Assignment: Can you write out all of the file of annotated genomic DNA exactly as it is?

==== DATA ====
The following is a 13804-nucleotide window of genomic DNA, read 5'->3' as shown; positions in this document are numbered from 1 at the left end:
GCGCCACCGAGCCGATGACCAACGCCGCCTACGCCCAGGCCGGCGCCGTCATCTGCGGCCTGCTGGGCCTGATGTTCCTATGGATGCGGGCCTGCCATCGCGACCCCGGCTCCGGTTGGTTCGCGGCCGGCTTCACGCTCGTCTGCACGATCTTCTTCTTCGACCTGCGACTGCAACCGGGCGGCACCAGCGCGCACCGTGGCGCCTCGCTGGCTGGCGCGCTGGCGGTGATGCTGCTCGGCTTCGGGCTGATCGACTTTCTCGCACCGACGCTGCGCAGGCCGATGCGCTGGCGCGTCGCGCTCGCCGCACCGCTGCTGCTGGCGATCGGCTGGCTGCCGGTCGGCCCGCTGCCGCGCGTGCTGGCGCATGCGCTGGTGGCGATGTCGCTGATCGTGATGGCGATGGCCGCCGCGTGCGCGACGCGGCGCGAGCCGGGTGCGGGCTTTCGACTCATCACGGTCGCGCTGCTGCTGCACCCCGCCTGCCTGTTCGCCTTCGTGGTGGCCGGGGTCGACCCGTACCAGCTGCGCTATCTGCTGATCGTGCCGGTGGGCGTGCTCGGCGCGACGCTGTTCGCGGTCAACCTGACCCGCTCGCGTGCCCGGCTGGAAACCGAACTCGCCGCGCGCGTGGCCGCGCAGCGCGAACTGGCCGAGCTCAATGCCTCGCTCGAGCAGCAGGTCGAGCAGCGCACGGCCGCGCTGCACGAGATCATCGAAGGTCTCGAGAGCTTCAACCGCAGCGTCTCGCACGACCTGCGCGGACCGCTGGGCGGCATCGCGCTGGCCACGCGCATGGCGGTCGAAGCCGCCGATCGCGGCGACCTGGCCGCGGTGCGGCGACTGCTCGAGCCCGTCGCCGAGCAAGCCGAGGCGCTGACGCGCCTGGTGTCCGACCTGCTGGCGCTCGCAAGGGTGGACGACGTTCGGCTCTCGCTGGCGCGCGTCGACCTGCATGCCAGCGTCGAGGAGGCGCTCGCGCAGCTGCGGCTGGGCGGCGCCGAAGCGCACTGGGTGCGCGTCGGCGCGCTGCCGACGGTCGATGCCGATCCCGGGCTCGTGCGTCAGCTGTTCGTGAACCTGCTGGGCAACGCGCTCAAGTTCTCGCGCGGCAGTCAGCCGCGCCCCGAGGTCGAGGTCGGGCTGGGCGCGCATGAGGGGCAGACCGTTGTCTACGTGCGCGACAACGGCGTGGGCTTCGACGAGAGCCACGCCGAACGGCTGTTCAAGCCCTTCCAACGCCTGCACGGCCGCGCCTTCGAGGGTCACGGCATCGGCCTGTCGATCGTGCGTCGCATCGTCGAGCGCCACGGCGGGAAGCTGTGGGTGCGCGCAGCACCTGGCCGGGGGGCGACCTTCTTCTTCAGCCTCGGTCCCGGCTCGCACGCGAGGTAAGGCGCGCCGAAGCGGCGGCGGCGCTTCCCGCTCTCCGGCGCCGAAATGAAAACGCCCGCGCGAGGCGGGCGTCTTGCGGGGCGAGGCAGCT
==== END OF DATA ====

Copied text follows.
The following is a 13804-nucleotide window of genomic DNA, read 5'->3' as shown; positions in this document are numbered from 1 at the left end:
GCGCCACCGAGCCGATGACCAACGCCGCCTACGCCCAGGCCGGCGCCGTCATCTGCGGCCTGCTGGGCCTGATGTTCCTATGGATGCGGGCCTGCCATCGCGACCCCGGCTCCGGTTGGTTCGCGGCCGGCTTCACGCTCGTCTGCACGATCTTCTTCTTCGACCTGCGACTGCAACCGGGCGGCACCAGCGCGCACCGTGGCGCCTCGCTGGCTGGCGCGCTGGCGGTGATGCTGCTCGGCTTCGGGCTGATCGACTTTCTCGCACCGACGCTGCGCAGGCCGATGCGCTGGCGCGTCGCGCTCGCCGCACCGCTGCTGCTGGCGATCGGCTGGCTGCCGGTCGGCCCGCTGCCGCGCGTGCTGGCGCATGCGCTGGTGGCGATGTCGCTGATCGTGATGGCGATGGCCGCCGCGTGCGCGACGCGGCGCGAGCCGGGTGCGGGCTTTCGACTCATCACGGTCGCGCTGCTGCTGCACCCCGCCTGCCTGTTCGCCTTCGTGGTGGCCGGGGTCGACCCGTACCAGCTGCGCTATCTGCTGATCGTGCCGGTGGGCGTGCTCGGCGCGACGCTGTTCGCGGTCAACCTGACCCGCTCGCGTGCCCGGCTGGAAACCGAACTCGCCGCGCGCGTGGCCGCGCAGCGCGAACTGGCCGAGCTCAATGCCTCGCTCGAGCAGCAGGTCGAGCAGCGCACGGCCGCGCTGCACGAGATCATCGAAGGTCTCGAGAGCTTCAACCGCAGCGTCTCGCACGACCTGCGCGGACCGCTGGGCGGCATCGCGCTGGCCACGCGCATGGCGGTCGAAGCCGCCGATCGCGGCGACCTGGCCGCGGTGCGGCGACTGCTCGAGCCCGTCGCCGAGCAAGCCGAGGCGCTGACGCGCCTGGTGTCCGACCTGCTGGCGCTCGCAAGGGTGGACGACGTTCGGCTCTCGCTGGCGCGCGTCGACCTGCATGCCAGCGTCGAGGAGGCGCTCGCGCAGCTGCGGCTGGGCGGCGCCGAAGCGCACTGGGTGCGCGTCGGCGCGCTGCCGACGGTCGATGCCGATCCCGGGCTCGTGCGTCAGCTGTTCGTGAACCTGCTGGGCAACGCGCTCAAGTTCTCGCGCGGCAGTCAGCCGCGCCCCGAGGTCGAGGTCGGGCTGGGCGCGCATGAGGGGCAGACCGTTGTCTACGTGCGCGACAACGGCGTGGGCTTCGACGAGAGCCACGCCGAACGGCTGTTCAAGCCCTTCCAACGCCTGCACGGCCGCGCCTTCGAGGGTCACGGCATCGGCCTGTCGATCGTGCGTCGCATCGTCGAGCGCCACGGCGGGAAGCTGTGGGTGCGCGCAGCACCTGGCCGGGGGGCGACCTTCTTCTTCAGCCTCGGTCCCGGCTCGCACGCGAGGTAAGGCGCGCCGAAGCGGCGGCGGCGCTTCCCGCTCTCCGGCGCCGAAATGAAAACGCCCGCGCGAGGCGGGCGTCTTGCGGGGCGAGGCAGCT